Historically the AAUW has been a major influence in women’s civil rights issues. They championed the first legislative proposal for pay equity and fought for passage of Title IX, outlawing sex discrimination in education. Issues at the forefront are Human Trafficking and Pay Equity.  On an international level, in 1946 the AAUW was accorded permanent U.N. observer status after acting as an early and influential advocate for the United Nations. Both here and abroad the AAUW continues to make an impact on the world.

For membership information, call Janet Harford at 410-476-5961 or see our website at www.easton-mdAAUW.

Women are Invited to Join Habitat’s National Women Build Week

Habitat for Humanity Choptank and Lowe’s invite women to build alongside future homeowners during the 10th annual National Women Build Week, May 6 through 14. Habitat Choptank is one of 300 Habitat organizations nationwide hosting Women Build projects during the week with support from Lowe’s, a longtime partner in the event.

From the 2016 event, Habitat Choptank’s Neighborhood Revitalization Manager Rhodana Fields teaches Kristan Green how to use a circular saw.

In Dorchester and Talbot Counties, local volunteers will have the opportunity to participate in three unique projects. Wednesday, May 10, 2017 will mark the kick-off of Women on Wednesdays with a neighborhood revitalization project in Easton. In March 2017, Habitat Choptank celebrated the sale of its 72nd home also known as the Women Build House which was a women built and women funded project. The women volunteers enjoyed building together so much on that home that they will continue their weekly outreach each Wednesday. Additional volunteers are welcome to join.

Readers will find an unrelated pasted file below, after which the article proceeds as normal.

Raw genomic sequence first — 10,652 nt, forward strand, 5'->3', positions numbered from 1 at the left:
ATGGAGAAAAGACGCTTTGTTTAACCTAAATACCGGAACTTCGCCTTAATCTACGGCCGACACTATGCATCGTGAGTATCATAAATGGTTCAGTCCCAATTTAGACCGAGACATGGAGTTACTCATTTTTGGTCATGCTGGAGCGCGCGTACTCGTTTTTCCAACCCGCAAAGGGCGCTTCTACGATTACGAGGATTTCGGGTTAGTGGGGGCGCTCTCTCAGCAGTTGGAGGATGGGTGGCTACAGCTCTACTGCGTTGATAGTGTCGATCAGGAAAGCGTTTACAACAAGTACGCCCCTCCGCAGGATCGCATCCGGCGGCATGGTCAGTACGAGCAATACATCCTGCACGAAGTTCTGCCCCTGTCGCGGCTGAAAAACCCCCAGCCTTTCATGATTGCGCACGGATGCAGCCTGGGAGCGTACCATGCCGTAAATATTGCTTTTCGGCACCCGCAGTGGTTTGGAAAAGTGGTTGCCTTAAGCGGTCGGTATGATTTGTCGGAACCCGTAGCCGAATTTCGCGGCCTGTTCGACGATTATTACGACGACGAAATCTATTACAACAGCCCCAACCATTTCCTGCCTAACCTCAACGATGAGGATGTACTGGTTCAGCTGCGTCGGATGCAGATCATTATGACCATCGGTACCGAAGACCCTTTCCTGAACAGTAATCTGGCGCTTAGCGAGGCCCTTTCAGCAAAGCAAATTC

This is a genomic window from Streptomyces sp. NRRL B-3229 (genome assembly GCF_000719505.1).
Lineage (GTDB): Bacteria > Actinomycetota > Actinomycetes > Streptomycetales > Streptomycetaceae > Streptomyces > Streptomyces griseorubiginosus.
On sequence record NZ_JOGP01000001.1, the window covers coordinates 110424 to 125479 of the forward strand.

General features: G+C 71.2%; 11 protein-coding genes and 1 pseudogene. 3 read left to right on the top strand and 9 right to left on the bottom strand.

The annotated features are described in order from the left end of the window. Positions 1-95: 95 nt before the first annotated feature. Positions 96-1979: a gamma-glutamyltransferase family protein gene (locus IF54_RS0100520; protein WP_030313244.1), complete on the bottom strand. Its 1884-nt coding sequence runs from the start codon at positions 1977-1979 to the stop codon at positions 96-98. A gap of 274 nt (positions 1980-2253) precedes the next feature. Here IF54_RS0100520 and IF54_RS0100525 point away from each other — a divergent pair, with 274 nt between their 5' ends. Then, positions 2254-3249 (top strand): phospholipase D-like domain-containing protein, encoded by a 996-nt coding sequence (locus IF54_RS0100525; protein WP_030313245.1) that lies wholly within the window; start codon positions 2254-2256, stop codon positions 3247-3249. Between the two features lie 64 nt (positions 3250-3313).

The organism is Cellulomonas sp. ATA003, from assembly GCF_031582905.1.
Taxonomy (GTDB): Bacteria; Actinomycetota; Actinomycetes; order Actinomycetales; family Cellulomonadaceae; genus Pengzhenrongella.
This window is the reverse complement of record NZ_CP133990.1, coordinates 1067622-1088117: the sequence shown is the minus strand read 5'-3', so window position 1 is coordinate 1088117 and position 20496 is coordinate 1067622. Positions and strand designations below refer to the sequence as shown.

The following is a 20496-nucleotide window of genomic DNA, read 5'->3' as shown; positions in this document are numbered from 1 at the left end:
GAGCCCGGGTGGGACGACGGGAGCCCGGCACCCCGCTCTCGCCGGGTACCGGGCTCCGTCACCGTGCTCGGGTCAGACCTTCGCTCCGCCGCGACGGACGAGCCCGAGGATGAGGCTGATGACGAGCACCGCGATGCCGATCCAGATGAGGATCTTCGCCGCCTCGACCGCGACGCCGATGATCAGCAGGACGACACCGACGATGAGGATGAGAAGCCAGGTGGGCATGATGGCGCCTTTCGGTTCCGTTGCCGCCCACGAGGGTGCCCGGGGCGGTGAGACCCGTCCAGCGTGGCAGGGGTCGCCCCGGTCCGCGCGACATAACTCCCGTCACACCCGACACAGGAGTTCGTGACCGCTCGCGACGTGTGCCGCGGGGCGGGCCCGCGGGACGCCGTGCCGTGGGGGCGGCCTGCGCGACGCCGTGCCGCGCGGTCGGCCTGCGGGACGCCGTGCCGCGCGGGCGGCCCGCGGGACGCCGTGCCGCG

On Friday, May 12th, volunteers can take part in a new construction build with a single family home on Port Street in Easton. Over in Cambridge, volunteers will work at a rehab house on Mace’s Lane that Saturday, May 13th. For each work day, there are a limited number of volunteer slots available to ensure work for all. Volunteers can sign up for morning or afternoons shifts. Lunch will be provided for volunteers from 12-12:30pm.

National Women Build Week brings together women to devote at least one day to building decent and affordable housing in their local communities. Nearly 100,000 women from all 50 states have volunteered in previous years.

During last year’s National Women Build Week event, volunteers worked with Habitat Choptank on framing the first floor deck on a new construction home in Easton.

“We are excited to participate in the 10th annual National Women Build Week,” said Nancy Andrew, executive director of Habitat Choptank. “This is a great opportunity for women of all skill levels to come together to help hardworking local families build and repair a decent and affordable place they can call home, and we are grateful to Lowe’s for their financial and volunteer support.”